Post-Planting Seedling Care
If possible, give each seedling one to two gallons of water immediately after planting. This will settle the soil around the roots and make any air pockets apparent.
Seedlings generally require two to three years to become well established. Regular irrigation during this time can increase survival and greatly increase growth rates. Periodic deep watering is better than frequent light watering. Irrigate each plant with one to two gallons of water every one to two weeks during the summer. Irrigating more than once a week is usually not necessary and can suffocate roots and slow growth, especially on conifers in heavy soils.
Gradually reduce irrigation in late summer to allow the seedlings to harden off for wither. In areas subject to Chinook winds a final irrigation fight before freeze up can help winter survival. Do not water fi the ground is frozen! After two to three years the seedlings should not require supplemental watering unless fast growth is desired.
Fertilizer use on first year seedlings is generally not recommended. Slow release fertilizers in teabag type packets are available. These can be places in the bottom of the planting hole, may increase growth slightly, and are some benefit on infertile soils. If teabag fertilizers are used do not place them in direct contact with roots. Do not apply any other type of fertilizer in the first year! Nitrogen fertilizers can cause excessive top growth before the roots are established and kill your seedlings. After the first year small applications of slow release fertilizers with equal parts nitrogen, potassium, and phosphorus will aid plant growth. Follow recommended rates carefully.
Using manure or compost as a fertilizer is risky. Never place these materials in the planting hole. Manure is usually far too "hot" for use on seedlings.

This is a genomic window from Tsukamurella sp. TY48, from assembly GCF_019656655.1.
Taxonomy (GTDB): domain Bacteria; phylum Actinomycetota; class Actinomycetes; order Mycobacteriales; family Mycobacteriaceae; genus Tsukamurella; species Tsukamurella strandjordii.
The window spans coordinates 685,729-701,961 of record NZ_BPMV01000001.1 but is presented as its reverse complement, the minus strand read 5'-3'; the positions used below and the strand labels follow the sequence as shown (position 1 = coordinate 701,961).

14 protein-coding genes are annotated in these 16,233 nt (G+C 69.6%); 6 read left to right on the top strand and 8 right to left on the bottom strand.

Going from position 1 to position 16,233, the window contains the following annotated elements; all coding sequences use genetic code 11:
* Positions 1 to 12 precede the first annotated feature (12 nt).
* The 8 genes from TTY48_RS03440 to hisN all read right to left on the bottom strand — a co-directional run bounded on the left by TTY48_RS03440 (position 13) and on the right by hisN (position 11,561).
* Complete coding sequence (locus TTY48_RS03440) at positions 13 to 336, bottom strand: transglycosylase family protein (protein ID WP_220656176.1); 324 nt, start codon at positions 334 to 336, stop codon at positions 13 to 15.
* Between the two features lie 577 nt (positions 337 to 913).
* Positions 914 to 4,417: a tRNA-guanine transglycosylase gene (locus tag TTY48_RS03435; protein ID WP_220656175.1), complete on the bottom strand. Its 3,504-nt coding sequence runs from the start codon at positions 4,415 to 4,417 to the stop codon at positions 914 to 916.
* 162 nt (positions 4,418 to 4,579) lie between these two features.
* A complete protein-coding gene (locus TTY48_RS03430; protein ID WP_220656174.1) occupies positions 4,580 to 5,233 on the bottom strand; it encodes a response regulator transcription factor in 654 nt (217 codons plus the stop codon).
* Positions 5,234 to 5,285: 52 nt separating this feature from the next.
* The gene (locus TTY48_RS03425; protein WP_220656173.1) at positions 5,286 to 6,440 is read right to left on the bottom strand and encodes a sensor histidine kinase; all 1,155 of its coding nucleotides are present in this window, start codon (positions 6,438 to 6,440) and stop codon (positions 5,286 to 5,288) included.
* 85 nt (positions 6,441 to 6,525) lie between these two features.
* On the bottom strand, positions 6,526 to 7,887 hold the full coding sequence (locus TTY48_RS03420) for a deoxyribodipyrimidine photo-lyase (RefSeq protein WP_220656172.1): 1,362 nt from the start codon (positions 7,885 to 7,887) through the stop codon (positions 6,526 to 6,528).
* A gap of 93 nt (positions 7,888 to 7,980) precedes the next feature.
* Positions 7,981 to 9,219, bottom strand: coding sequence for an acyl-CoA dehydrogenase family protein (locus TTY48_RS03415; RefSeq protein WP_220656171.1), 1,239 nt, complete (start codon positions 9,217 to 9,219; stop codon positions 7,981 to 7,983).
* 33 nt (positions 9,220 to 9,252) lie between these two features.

Woven weed fabric is the best mulch for seedlings. It controls all weeds, reduces evaporation from the soil around the roots, and allows water and air to pass through. Other good mulch materials are wood ships, bark chips, straw, and composted sawdust. Mulch should be no deeper than three inches. Grass clippings seem to attract rodents and are not recommended.
Restricting access to the seedlings or applying repellents can control deer and elk browse. An eight foot fence will keep them away from your seedlings but is expensive. Rigid net-like tubes are available from many reforestation suppliers. These are effective at discouraging browse of the terminal bud but require annual maintenance. Contact the nursery for sources. Solid tubes can create a greenhouse effect and are not recommended. Tretchable hair-net type netting is not recommended as the terminal leader can become tangled and distorted in this material.
Repellents have given variable and inconsistent results over the years. Many are only effective for short periods of time, if at all, and must be applied frequently. A repellent called Plantskydd has shown positive results. One application in the early spring appears to give decent protection for the season. Tree Guard is another repellent with positive results. Contact the nursery for sources.
In areas with high deer populations planting unpalatable species is the best way to limit damage. For example, you can plant spruce and juniper instead of pine.
Rodent damage to stems will increase if weeds are not controlled around the base of seedlings. Shallow, clean cultivation around the seedlings will discourage rodents. Pocket gophers feed on seedling roots and are very difficult to control. Trapping when the populations are low is the best option.